It's official. Long embattled distributor Siltek Asia Pacific is no longer trading.
The dogs have been baying for months over the fate of the distributor but it wasn't until late last night that the death knell came from Siltek's Johannesburg headquarters with a directive to cease all operations.
According to sources in contact with ARN, accounting firm PWC, which has been looking into options for the South African-based Siltek Group's Australian operation for some months, told employees on Wednesday evening that the entire company was to be closed up and that all staff were being made redundant in Siltek's Sydney and Melbourne offices.
No one was answering the phones at the distrubutor's Sydney or Melbourne office this morning.
The news comes after negotiations by two prospective buyers broke down last weekend over price. ARN can reveal the two prospective buyers were the Australian operation of Asian white box and components distributor, Synnex, and a consortium led by former Siltek CEO, Hugh Evans.
It is understood that Siltek closed its doors with debts in the vicinity of $10-12 million according to a former employee of the company. Hewlett Packard is said to be the largest creditor with $5-6 million in outstanding debt.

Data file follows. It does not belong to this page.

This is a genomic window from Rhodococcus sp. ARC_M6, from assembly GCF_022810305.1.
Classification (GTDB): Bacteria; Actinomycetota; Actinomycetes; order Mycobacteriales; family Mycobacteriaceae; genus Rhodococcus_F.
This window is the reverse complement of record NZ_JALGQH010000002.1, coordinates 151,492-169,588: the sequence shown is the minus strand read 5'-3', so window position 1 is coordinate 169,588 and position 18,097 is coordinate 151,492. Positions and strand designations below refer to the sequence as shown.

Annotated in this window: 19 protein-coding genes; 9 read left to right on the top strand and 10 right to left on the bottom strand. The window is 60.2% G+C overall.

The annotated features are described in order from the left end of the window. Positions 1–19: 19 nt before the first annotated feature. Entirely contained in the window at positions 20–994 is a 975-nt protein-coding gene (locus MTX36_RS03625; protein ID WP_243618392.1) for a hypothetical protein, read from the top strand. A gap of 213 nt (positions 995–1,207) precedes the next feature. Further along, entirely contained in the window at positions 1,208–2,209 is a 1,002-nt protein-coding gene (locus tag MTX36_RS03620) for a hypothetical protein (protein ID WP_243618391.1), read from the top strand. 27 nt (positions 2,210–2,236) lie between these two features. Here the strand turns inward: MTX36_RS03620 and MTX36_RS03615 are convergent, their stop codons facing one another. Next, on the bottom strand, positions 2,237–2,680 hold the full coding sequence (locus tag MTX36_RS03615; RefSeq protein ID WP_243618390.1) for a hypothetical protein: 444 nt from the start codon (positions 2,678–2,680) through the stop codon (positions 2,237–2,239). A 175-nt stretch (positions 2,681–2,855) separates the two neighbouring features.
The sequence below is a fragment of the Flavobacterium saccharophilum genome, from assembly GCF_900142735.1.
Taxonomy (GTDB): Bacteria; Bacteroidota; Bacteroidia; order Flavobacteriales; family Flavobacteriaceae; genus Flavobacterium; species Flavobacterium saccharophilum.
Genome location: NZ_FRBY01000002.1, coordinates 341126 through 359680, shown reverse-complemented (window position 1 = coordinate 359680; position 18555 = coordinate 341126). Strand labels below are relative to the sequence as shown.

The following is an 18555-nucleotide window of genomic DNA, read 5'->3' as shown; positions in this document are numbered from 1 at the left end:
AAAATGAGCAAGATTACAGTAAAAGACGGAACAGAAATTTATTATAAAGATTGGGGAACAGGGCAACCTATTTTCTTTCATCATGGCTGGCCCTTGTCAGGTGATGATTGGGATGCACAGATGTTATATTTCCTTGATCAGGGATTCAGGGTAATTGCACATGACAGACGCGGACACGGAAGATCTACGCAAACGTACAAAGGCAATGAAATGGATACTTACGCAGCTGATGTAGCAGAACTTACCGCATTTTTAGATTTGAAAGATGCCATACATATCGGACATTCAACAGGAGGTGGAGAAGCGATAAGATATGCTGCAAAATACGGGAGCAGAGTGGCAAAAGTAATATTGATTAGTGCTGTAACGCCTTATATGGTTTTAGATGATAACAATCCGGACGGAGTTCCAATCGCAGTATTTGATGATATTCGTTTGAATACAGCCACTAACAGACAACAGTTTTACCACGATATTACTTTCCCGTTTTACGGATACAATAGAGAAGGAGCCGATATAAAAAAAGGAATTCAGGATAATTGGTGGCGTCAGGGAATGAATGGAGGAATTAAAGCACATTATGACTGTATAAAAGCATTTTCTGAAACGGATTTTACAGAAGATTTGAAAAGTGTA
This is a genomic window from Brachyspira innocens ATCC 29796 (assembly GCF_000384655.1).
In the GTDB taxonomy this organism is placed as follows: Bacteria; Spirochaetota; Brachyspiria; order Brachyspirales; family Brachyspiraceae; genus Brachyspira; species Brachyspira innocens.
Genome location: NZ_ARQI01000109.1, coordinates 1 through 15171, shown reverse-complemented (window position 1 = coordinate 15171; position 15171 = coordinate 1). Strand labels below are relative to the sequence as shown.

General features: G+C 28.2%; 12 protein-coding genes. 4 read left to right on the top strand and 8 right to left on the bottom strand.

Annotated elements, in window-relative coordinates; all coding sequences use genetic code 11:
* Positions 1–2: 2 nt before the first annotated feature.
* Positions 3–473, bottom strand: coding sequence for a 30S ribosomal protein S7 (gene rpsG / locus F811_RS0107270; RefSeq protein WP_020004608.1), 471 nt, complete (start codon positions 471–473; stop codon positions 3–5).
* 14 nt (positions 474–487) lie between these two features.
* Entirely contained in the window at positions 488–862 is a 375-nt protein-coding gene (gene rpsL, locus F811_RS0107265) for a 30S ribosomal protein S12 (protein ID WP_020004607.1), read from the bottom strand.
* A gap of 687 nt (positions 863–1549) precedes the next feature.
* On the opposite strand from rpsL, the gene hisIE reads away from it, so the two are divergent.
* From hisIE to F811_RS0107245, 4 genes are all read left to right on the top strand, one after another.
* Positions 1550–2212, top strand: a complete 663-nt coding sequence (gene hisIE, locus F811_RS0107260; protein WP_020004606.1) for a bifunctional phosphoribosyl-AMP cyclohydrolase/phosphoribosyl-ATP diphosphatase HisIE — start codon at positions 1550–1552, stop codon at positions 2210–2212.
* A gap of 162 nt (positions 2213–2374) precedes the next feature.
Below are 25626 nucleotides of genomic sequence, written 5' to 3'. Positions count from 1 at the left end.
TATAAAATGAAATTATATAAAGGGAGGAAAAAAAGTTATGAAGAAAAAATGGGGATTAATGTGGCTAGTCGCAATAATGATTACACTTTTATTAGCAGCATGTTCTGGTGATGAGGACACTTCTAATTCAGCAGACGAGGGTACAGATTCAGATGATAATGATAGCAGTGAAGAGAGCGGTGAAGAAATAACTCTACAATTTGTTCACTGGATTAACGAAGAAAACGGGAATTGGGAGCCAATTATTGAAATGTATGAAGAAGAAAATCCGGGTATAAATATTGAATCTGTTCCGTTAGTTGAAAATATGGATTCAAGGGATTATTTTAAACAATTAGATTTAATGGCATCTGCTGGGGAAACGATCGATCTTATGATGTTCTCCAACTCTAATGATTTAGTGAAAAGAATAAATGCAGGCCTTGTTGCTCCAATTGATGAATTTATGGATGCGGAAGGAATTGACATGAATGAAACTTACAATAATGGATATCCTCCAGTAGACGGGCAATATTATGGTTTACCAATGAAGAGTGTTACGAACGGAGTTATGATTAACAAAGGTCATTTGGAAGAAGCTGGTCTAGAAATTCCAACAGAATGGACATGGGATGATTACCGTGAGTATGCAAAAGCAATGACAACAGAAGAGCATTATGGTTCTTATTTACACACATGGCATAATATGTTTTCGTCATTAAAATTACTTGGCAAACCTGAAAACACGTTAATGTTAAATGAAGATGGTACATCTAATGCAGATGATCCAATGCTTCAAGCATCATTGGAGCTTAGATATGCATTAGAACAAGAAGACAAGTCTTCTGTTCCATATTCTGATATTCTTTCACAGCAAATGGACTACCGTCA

According to the source, PwC auditors are unable to confirm whether Siltek's redundant staff will receive their full entitlements.
Hewlett-Packard and other creditors are likely to get some return on their debt as it is believed the company folded with approximately $6-7 million worth of stock and $7-8 million worth of debtors accounts.
Hewlett Packard is the parent company's biggest vendor partner in its core South African operations.
Sources close to Siltek said the company just could not afford to go on without further radical changes or a fresh injection of capital. Despite revenues of about $4-5 million per month the company was "losing money everyday" according the source.
At the time of posting this story, a spokesperson for PwC said the company was unable to comment on its clients.
HP was also unavailable for comment.